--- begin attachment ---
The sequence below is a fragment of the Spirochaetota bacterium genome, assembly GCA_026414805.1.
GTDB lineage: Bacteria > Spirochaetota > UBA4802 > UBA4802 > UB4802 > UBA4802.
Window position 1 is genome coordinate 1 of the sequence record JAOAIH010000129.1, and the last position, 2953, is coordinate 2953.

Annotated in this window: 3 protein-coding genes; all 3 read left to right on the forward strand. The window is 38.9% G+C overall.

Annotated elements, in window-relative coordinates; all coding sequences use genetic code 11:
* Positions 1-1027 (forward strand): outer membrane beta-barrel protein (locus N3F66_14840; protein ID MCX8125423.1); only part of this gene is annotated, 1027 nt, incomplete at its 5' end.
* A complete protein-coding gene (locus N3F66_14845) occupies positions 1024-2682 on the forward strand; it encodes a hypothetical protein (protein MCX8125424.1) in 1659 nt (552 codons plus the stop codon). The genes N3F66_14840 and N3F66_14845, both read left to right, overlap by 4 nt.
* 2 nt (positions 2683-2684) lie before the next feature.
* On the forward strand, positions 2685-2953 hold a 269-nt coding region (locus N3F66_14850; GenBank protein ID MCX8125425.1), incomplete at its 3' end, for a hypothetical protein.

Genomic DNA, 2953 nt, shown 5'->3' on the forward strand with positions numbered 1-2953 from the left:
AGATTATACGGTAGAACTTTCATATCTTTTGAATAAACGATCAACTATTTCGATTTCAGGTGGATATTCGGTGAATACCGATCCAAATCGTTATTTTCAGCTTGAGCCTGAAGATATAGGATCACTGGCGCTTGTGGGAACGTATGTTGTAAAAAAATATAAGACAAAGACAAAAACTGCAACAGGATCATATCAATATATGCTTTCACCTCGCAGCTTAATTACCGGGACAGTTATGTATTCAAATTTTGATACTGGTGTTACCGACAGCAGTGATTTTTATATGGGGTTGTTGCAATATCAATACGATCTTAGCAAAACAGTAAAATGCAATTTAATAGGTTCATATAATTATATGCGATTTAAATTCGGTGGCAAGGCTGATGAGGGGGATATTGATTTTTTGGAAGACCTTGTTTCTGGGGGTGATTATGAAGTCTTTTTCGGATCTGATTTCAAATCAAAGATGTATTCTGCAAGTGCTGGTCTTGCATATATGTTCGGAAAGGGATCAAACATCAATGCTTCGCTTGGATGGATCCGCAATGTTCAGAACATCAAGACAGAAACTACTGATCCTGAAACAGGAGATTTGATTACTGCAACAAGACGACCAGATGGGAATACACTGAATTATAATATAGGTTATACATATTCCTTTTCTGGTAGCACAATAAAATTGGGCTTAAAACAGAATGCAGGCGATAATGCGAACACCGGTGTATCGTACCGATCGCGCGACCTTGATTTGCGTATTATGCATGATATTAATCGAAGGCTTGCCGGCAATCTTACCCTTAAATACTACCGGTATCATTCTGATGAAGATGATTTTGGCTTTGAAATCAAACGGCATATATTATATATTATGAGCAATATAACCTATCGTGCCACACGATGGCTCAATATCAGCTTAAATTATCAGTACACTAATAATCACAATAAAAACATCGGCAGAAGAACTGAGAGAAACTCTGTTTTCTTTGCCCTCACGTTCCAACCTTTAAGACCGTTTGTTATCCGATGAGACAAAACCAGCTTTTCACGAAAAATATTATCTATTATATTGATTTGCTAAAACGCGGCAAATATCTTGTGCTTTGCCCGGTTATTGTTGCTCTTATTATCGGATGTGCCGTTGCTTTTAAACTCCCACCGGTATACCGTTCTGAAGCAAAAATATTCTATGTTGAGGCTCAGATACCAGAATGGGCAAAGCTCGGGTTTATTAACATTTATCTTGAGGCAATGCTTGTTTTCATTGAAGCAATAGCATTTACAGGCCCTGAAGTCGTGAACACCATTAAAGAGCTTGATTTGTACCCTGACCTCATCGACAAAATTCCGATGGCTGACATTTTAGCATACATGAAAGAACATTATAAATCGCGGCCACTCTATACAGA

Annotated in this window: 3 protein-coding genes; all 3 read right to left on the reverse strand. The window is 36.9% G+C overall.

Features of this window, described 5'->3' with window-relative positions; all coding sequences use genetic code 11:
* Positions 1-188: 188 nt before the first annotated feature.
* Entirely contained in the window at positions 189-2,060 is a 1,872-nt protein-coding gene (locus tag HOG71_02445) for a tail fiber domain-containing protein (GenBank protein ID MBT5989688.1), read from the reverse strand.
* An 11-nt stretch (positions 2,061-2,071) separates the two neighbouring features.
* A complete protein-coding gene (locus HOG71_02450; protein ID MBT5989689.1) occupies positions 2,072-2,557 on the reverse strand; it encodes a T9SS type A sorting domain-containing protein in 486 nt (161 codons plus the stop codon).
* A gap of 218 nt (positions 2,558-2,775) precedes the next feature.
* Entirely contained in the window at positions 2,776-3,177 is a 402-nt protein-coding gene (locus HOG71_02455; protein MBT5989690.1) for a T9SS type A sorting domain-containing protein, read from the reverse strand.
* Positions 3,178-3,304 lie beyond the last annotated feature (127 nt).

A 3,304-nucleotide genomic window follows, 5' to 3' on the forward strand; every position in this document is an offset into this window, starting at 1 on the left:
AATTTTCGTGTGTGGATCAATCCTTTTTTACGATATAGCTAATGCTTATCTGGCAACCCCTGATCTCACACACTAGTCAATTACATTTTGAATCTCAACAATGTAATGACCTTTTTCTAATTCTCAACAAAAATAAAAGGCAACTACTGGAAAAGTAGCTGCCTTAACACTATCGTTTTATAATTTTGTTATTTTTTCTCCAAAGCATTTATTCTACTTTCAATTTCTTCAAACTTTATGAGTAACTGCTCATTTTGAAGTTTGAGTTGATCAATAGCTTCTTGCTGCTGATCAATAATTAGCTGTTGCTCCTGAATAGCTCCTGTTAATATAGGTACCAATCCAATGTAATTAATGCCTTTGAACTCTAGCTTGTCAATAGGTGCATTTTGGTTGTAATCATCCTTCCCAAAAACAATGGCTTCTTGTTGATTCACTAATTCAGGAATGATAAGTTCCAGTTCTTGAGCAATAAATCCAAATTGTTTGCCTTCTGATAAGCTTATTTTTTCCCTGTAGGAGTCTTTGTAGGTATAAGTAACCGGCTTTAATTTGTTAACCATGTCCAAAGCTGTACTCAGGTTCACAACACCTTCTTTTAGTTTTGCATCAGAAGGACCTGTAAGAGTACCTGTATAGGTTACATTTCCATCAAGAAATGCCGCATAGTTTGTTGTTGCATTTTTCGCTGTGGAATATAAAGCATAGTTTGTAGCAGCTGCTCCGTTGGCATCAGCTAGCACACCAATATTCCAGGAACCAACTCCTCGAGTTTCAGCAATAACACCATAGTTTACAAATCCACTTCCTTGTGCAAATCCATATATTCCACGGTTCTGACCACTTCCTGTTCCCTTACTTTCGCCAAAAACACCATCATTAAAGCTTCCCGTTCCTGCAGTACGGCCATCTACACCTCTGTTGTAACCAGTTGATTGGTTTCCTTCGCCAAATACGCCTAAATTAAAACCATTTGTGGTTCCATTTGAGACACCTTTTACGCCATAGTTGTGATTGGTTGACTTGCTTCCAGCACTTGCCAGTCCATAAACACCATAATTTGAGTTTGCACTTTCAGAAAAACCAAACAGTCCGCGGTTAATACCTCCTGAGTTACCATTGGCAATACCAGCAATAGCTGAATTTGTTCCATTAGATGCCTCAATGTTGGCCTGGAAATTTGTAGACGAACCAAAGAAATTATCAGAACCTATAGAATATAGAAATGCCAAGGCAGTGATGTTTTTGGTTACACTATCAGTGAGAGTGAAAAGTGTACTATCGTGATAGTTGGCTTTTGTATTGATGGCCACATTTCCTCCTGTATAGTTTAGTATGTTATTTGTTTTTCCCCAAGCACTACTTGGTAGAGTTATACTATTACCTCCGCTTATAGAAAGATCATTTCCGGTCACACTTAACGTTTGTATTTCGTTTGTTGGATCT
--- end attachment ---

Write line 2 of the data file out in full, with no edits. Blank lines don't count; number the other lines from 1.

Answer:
GTDB lineage: Bacteria > Spirochaetota > UBA4802 > UBA4802 > UB4802 > UBA4802.